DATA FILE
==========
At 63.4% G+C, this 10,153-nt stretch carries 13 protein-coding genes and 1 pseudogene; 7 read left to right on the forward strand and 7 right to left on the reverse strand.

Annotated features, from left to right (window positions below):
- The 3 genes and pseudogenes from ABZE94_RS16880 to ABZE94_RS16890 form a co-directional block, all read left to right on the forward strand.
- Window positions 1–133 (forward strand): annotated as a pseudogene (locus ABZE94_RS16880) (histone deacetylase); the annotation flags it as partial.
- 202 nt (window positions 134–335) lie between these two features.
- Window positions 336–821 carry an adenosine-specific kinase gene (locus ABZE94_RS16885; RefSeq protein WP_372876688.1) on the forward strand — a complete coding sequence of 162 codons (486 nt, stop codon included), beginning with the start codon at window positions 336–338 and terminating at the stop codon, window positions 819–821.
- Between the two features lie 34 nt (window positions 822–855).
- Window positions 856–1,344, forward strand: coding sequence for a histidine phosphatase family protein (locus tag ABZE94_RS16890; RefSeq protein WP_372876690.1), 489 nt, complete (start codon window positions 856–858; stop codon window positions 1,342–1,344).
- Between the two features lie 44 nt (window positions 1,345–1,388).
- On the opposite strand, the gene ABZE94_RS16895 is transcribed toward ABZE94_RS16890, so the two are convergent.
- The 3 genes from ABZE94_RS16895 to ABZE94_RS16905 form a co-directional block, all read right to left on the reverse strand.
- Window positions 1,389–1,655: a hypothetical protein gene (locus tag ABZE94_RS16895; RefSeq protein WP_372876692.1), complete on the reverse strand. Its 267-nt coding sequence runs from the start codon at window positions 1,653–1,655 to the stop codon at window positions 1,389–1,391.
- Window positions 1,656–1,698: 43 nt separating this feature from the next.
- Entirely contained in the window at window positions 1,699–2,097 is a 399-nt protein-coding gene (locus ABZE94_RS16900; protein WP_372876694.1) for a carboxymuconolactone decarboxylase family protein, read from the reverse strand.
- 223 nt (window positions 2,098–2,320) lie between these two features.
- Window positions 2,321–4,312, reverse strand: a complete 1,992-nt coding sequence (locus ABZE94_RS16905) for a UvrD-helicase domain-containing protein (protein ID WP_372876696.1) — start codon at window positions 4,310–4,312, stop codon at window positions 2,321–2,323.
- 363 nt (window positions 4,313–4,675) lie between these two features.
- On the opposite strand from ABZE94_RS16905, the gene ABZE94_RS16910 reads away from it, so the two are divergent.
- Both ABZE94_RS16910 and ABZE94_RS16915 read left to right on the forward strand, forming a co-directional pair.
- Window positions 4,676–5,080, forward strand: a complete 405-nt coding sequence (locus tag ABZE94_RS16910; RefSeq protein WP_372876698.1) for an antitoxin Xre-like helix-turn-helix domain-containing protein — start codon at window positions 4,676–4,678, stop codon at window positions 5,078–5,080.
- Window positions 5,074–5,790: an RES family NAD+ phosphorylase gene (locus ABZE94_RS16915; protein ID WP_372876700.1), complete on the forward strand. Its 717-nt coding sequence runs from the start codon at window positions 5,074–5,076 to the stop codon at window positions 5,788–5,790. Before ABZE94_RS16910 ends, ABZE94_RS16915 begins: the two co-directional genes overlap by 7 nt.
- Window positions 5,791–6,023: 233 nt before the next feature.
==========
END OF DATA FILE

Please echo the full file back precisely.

At 63.4% G+C, this 10,153-nt stretch carries 13 protein-coding genes and 1 pseudogene; 7 read left to right on the forward strand and 7 right to left on the reverse strand.

Annotated features, from left to right (window positions below):
- The 3 genes and pseudogenes from ABZE94_RS16880 to ABZE94_RS16890 form a co-directional block, all read left to right on the forward strand.
- Window positions 1–133 (forward strand): annotated as a pseudogene (locus ABZE94_RS16880) (histone deacetylase); the annotation flags it as partial.
- 202 nt (window positions 134–335) lie between these two features.
- Window positions 336–821 carry an adenosine-specific kinase gene (locus ABZE94_RS16885; RefSeq protein WP_372876688.1) on the forward strand — a complete coding sequence of 162 codons (486 nt, stop codon included), beginning with the start codon at window positions 336–338 and terminating at the stop codon, window positions 819–821.
- Between the two features lie 34 nt (window positions 822–855).
- Window positions 856–1,344, forward strand: coding sequence for a histidine phosphatase family protein (locus tag ABZE94_RS16890; RefSeq protein WP_372876690.1), 489 nt, complete (start codon window positions 856–858; stop codon window positions 1,342–1,344).
- Between the two features lie 44 nt (window positions 1,345–1,388).
- On the opposite strand, the gene ABZE94_RS16895 is transcribed toward ABZE94_RS16890, so the two are convergent.
- The 3 genes from ABZE94_RS16895 to ABZE94_RS16905 form a co-directional block, all read right to left on the reverse strand.
- Window positions 1,389–1,655: a hypothetical protein gene (locus tag ABZE94_RS16895; RefSeq protein WP_372876692.1), complete on the reverse strand. Its 267-nt coding sequence runs from the start codon at window positions 1,653–1,655 to the stop codon at window positions 1,389–1,391.
- Window positions 1,656–1,698: 43 nt separating this feature from the next.
- Entirely contained in the window at window positions 1,699–2,097 is a 399-nt protein-coding gene (locus ABZE94_RS16900; protein WP_372876694.1) for a carboxymuconolactone decarboxylase family protein, read from the reverse strand.
- 223 nt (window positions 2,098–2,320) lie between these two features.
- Window positions 2,321–4,312, reverse strand: a complete 1,992-nt coding sequence (locus ABZE94_RS16905) for a UvrD-helicase domain-containing protein (protein ID WP_372876696.1) — start codon at window positions 4,310–4,312, stop codon at window positions 2,321–2,323.
- 363 nt (window positions 4,313–4,675) lie between these two features.
- On the opposite strand from ABZE94_RS16905, the gene ABZE94_RS16910 reads away from it, so the two are divergent.
- Both ABZE94_RS16910 and ABZE94_RS16915 read left to right on the forward strand, forming a co-directional pair.
- Window positions 4,676–5,080, forward strand: a complete 405-nt coding sequence (locus tag ABZE94_RS16910; RefSeq protein WP_372876698.1) for an antitoxin Xre-like helix-turn-helix domain-containing protein — start codon at window positions 4,676–4,678, stop codon at window positions 5,078–5,080.
- Window positions 5,074–5,790: an RES family NAD+ phosphorylase gene (locus ABZE94_RS16915; protein ID WP_372876700.1), complete on the forward strand. Its 717-nt coding sequence runs from the start codon at window positions 5,074–5,076 to the stop codon at window positions 5,788–5,790. Before ABZE94_RS16910 ends, ABZE94_RS16915 begins: the two co-directional genes overlap by 7 nt.
- Window positions 5,791–6,023: 233 nt before the next feature.